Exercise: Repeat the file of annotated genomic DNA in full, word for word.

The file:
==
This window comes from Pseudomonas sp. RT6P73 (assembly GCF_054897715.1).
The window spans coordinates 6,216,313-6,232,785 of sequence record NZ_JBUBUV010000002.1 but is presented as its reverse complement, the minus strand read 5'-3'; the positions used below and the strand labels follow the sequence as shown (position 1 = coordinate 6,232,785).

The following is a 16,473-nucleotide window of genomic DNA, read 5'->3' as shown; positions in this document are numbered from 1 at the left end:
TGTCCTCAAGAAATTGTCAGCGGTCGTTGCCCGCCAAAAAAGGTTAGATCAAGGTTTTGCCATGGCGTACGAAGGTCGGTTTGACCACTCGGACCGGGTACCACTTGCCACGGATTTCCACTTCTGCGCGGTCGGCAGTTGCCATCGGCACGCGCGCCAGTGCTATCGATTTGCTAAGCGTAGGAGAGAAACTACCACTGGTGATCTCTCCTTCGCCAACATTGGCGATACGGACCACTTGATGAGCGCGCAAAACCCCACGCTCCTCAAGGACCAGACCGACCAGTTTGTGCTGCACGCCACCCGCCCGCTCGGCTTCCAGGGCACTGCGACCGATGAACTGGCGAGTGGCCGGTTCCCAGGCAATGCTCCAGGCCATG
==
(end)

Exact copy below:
This window comes from Pseudomonas sp. RT6P73 (assembly GCF_054897715.1).
The window spans coordinates 6,216,313-6,232,785 of sequence record NZ_JBUBUV010000002.1 but is presented as its reverse complement, the minus strand read 5'-3'; the positions used below and the strand labels follow the sequence as shown (position 1 = coordinate 6,232,785).

The following is a 16,473-nucleotide window of genomic DNA, read 5'->3' as shown; positions in this document are numbered from 1 at the left end:
TGTCCTCAAGAAATTGTCAGCGGTCGTTGCCCGCCAAAAAAGGTTAGATCAAGGTTTTGCCATGGCGTACGAAGGTCGGTTTGACCACTCGGACCGGGTACCACTTGCCACGGATTTCCACTTCTGCGCGGTCGGCAGTTGCCATCGGCACGCGCGCCAGTGCTATCGATTTGCTAAGCGTAGGAGAGAAACTACCACTGGTGATCTCTCCTTCGCCAACATTGGCGATACGGACCACTTGATGAGCGCGCAAAACCCCACGCTCCTCAAGGACCAGACCGACCAGTTTGTGCTGCACGCCACCCGCCCGCTCGGCTTCCAGGGCACTGCGACCGATGAACTGGCGAGTGGCCGGTTCCCAGGCAATGCTCCAGGCCATG